On Alan’s recommendation, Russell chose Ohio Valley oak for the post and beams, which would become the home’s exposed framework. Alan typically orders the wood to arrive just six weeks before construction so it is cut and still somewhat green when delivered to the home site.

“In the shop, we lay out everything by hand,” Alan says. “We use mortise-and-tenon joinery in the Amish tradition. We don’t do any pre-assembly. Then we sand it and seal it.”

Wind River used a natural finish, citrus-based preservative. “It works well on the timbers, as far as sealing everything and slowing down the drying process,” Alan says. And that means less checking—the natural cracks that timbers get over time.

Erecting the frame took just three days. Wind River uses 1-inch hickory pegs to hold the nearly 150 braces, purlins and posts together. “We use a technique where the hole we drill through our tenons is offset a little from the hole in the mortise,” Terry says. “It pulls everything together very tightly. You couldn’t slide a piece of paper through those joints. Everything fit together perfectly,” Terry says.

Because of the fantastic views in every direction, Russell worked with Mike and Alan to design a house with broad windows and a wraparound porch on three sides. The great room has the wide-open feel of a ski lodge and is centered around an old-fashioned, wood-burning stove. “It really warms the whole great room,” Russell says. “You can load it with wood and let it run all night.”

Russell and Kathy filled the great room with light-colored Ernest Thompson wooden furniture made in a Southwestern design in Albuquerque, New Mexico. Several hand-woven Native American rugs in deep red, black and brown give the room a depth of color against the warm wood tones.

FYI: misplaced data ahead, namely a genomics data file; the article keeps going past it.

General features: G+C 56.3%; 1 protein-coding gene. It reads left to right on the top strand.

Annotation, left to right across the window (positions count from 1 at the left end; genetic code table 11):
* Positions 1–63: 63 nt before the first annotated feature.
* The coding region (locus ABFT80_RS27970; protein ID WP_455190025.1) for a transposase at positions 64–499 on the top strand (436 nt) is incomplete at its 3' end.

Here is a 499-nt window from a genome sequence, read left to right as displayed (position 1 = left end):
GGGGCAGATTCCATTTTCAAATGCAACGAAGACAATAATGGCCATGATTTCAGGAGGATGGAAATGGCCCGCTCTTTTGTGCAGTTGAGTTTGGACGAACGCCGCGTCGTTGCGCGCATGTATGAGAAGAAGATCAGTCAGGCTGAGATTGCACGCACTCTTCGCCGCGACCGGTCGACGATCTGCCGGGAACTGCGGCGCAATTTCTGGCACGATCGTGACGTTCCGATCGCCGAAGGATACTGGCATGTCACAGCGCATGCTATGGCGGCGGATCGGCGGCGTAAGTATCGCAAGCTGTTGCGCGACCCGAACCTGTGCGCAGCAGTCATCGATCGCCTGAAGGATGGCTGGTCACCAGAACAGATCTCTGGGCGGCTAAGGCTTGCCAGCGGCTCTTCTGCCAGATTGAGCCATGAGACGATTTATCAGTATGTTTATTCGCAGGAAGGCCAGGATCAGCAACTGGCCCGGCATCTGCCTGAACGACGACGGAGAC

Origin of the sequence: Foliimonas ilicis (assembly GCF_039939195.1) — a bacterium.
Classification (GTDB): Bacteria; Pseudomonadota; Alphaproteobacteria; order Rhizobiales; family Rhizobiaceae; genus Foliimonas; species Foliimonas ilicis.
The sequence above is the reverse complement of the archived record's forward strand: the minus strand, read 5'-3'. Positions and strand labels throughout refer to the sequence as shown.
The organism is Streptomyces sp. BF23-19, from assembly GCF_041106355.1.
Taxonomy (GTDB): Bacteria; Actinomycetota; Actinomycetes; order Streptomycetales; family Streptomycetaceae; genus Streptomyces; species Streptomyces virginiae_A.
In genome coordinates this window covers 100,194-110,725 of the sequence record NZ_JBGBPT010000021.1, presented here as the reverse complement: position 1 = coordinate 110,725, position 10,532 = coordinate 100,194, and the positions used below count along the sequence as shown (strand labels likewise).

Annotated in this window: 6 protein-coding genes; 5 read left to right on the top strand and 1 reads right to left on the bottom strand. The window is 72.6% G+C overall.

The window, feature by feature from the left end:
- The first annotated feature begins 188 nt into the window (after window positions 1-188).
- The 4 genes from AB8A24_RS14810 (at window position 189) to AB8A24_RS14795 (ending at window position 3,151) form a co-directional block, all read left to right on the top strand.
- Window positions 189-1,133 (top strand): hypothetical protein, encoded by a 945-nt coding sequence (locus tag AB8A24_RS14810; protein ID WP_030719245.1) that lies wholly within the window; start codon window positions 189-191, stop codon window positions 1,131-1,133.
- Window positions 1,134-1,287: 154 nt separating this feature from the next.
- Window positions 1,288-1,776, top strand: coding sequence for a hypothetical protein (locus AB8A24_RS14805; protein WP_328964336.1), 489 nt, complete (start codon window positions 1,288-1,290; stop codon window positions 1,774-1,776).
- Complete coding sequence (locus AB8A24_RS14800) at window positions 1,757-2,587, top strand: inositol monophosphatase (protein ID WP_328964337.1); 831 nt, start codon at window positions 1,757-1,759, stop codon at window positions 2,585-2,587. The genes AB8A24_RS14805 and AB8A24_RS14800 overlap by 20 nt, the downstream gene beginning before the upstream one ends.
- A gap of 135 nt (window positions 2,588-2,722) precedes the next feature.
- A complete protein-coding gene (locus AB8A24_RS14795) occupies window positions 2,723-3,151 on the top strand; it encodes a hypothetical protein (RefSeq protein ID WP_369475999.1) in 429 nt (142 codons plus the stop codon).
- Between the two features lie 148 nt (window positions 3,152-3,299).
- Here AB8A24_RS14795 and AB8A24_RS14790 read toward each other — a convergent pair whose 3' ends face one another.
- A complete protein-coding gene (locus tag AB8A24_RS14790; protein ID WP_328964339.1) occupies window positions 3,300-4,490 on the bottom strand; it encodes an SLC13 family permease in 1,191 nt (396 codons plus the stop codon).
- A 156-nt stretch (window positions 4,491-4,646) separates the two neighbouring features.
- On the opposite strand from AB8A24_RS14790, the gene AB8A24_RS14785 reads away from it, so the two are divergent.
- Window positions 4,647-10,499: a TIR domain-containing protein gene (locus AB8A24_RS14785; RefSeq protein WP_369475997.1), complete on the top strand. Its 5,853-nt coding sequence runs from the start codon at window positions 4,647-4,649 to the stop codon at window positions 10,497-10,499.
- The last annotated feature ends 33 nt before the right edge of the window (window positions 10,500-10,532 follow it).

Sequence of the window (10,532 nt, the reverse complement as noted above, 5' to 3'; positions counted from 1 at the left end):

In the kitchen, the owners played off the same color scheme, choosing granite countertops in charcoal gray with red specks. “My wife loves to cook,” Russell says. “I talked her into a stove like the chefs use on television. They have that heavy, old feel.”

The couple matched the remaining appliances in the same stainless steel as the stove. The cherry cabinets follow a simple Shaker design. Alan gave the kitchen special detailing by adding posts and arches to better define the space.

The floors throughout most of the house are made of 4-inch wide Australian cypress planks, but Russell and Kathy used 18-inch square tiles in a natural color in the kitchen. All of the floors in the house have radiant floor heating.

Above the kitchen, a loft brings visitors close enough to the timber trusses to touch them and high enough to gaze through a curved window to the mountains beyond.

Russell wanted the feeling of the timbers in the conventionally framed bedrooms. “The ceilings in that area are covered in aspen wood,” he says. “It’s a light color with a lot of knots. I also wanted big beams running across the ceiling, so we put them in just for aesthetics. Almost all of the people who visit cannot tell it’s not a true timber frame in this section.”

Russell’s favorite space, though, is the deck on the west side of the house. “The idea is to sit and watch the sunset,” he says. “But the best part is, I can hear that train whistle echoing across the mountains as it returns to Durango in the evening.”
Truly, that is music to his ears.

Wind River Timber Framing   photos/Styled by Debra Grahl